Cookies Policy
X

This site uses cookies. By continuing to browse the site you are agreeing to our use of cookies.

I accept this policy

Find out more here

“We have Sinned and Rebelled; You have Not Forgiven”


No metrics data to plot.
The attempt to load metrics for this article has failed.
The attempt to plot a graph for these metrics has failed.
The full text of this article is not currently available.

Brill’s MyBook program is exclusively available on BrillOnline Books and Journals. Students and scholars affiliated with an institution that has purchased a Brill E-Book on the BrillOnline platform automatically have access to the MyBook option for the title(s) acquired by the Library. Brill MyBook is a print-on-demand paperback copy which is sold at a favorably uniform low price.

Access this article

+ Tax (if applicable)
Add to Favorites
You must be logged in to use this functionality

The Dialogic Interaction between Authoritative and Internally Persuasive Discourse in Lamentations 3


image of Biblical Interpretation

Conventional readings of Lamentations invariably appeal to the “central” chapter 3 and its male character, the רבג, as pivotal for the meaning and purpose of Lamentations. Such readings emphasize the sin of humanity and the justice of God and can be broadly described as theodic in character. A number of more recent readings that can be aptly described as antitheodic, however, react against this centralizing tendency, emphasizing instead the protesting voice of Zion in chapters 1 and 2. Neither the רבג nor Zion’s discourses, however, is as homogeneously theodic or antitheodic as these readings and counter-readings would suggest. Rather, both speakers present elements of penitence and submission to suffering (theodicy), on the one hand, and protest and accusation of God (antitheodicy), on the other.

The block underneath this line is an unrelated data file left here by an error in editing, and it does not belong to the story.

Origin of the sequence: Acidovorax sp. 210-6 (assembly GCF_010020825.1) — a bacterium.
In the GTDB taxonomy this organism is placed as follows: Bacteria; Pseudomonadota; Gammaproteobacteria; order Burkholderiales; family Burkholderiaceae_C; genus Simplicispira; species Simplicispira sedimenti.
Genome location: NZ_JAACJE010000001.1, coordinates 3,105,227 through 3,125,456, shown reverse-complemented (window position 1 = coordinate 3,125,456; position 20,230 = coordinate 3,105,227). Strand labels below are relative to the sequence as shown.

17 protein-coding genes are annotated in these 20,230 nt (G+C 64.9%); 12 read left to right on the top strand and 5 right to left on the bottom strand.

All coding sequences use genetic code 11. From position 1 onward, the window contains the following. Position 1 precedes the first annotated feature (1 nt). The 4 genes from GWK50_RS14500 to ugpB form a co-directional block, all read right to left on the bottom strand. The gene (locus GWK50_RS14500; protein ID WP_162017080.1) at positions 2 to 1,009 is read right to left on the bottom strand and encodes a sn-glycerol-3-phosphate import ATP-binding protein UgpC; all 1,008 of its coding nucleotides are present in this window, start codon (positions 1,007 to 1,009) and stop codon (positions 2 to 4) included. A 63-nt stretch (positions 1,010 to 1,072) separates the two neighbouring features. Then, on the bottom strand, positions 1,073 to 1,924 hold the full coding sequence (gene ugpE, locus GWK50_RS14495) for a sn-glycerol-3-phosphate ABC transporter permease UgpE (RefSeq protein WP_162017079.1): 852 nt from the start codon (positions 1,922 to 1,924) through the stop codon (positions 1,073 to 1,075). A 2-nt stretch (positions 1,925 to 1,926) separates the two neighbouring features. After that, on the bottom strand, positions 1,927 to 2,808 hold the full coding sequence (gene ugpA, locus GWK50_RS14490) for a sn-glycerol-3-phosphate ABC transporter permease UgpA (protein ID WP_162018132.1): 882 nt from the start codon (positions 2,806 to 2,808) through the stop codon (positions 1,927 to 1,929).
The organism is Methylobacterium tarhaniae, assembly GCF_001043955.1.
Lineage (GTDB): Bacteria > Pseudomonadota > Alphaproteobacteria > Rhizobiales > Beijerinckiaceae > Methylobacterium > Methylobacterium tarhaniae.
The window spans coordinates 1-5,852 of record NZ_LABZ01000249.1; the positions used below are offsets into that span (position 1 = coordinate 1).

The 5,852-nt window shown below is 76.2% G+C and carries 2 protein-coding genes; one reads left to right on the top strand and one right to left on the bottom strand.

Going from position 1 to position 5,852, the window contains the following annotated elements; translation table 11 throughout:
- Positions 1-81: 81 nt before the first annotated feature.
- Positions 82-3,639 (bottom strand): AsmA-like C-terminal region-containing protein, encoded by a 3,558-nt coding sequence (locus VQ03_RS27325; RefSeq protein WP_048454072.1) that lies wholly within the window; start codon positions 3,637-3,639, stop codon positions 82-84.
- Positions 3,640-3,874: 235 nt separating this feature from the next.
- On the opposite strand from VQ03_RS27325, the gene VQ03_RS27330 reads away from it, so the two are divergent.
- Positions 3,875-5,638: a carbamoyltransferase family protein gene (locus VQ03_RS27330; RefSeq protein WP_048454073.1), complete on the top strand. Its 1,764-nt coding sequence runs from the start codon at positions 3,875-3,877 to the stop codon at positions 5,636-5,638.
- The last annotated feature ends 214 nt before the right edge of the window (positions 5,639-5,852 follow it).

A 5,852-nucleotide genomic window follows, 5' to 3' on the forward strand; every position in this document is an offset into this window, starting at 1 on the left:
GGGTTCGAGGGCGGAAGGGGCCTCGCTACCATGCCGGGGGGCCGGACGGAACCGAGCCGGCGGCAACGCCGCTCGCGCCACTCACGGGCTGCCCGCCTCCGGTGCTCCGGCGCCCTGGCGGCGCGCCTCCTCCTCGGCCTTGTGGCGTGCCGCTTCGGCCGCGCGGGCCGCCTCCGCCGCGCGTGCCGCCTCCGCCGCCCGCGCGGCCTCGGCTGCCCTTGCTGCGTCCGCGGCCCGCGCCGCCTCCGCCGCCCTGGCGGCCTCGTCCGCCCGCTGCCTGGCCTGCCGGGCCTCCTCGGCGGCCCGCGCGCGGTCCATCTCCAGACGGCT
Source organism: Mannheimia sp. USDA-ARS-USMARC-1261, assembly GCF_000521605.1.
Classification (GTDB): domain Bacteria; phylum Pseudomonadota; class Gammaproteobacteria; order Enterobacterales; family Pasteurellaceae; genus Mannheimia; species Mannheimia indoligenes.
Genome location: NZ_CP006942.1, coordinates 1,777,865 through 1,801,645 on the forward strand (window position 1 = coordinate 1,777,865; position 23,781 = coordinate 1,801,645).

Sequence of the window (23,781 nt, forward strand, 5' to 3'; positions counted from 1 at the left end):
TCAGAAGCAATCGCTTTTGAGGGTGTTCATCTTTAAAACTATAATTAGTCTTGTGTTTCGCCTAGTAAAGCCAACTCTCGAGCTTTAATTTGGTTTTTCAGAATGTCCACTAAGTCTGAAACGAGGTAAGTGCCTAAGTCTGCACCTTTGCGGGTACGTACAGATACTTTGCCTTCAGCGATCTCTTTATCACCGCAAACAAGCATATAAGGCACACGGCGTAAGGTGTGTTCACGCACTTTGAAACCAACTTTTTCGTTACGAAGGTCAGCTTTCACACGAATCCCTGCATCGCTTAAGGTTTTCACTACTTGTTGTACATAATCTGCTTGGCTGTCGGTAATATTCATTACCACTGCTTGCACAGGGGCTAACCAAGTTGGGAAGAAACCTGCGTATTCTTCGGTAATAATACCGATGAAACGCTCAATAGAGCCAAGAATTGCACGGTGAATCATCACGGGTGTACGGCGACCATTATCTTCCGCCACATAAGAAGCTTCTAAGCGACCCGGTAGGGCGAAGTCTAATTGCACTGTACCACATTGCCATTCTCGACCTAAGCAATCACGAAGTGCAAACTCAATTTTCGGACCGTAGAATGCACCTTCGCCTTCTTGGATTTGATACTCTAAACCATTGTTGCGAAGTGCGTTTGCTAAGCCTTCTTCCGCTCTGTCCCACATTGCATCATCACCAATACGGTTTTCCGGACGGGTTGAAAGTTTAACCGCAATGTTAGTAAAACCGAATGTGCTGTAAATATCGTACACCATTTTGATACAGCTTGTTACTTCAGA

In light of the pervasive influence of the “central” chapter 3 in readings of Lamentations, I focus this paper on the רבג’s discourse. I read Lamentations 3 as the רבג’s internal dialogue as he expresses various understandings of the extreme suffering in which he finds himself. I use Mikhail Bakhtin’s concept of the dialogic interaction between authoritative and internally persuasive discourses as a framework for illustrating the various moods through which the רבג moves. While the רבג appeals to authoritative discourses, I conclude that he does not, finally, find the “central” faithful statements, so often appealed to as determinative for meaning, to be internally persuasive.


Affiliations: 1: London School of Theology, UK
miriam.bier@lst.ac.uk


10.1163/15685152-0022p03
/content/journals/10.1163/15685152-0022p03
dcterms_title,pub_keyword,dcterms_description,pub_author
10
5
Loading
Loading

Full text loading...

/content/journals/10.1163/15685152-0022p03
Loading

Data & Media loading...

http://brill.metastore.ingenta.com/content/journals/10.1163/15685152-0022p03
Loading

Article metrics loading...

/content/journals/10.1163/15685152-0022p03
2014-02-18
2018-07-18

Sign-in

Can't access your account?
  • Tools

  • Add to Favorites
  • Printable version
  • Email this page
  • Subscribe to ToC alert
  • Get permissions
  • Recommend to your library

    You must fill out fields marked with: *

    Librarian details
    Your details
    Why are you recommending this title?
    Select reason:
     
    Biblical Interpretation — Recommend this title to your library
  • Export citations
  • Key

  • Full access
  • Open Access
  • Partial/No accessInformation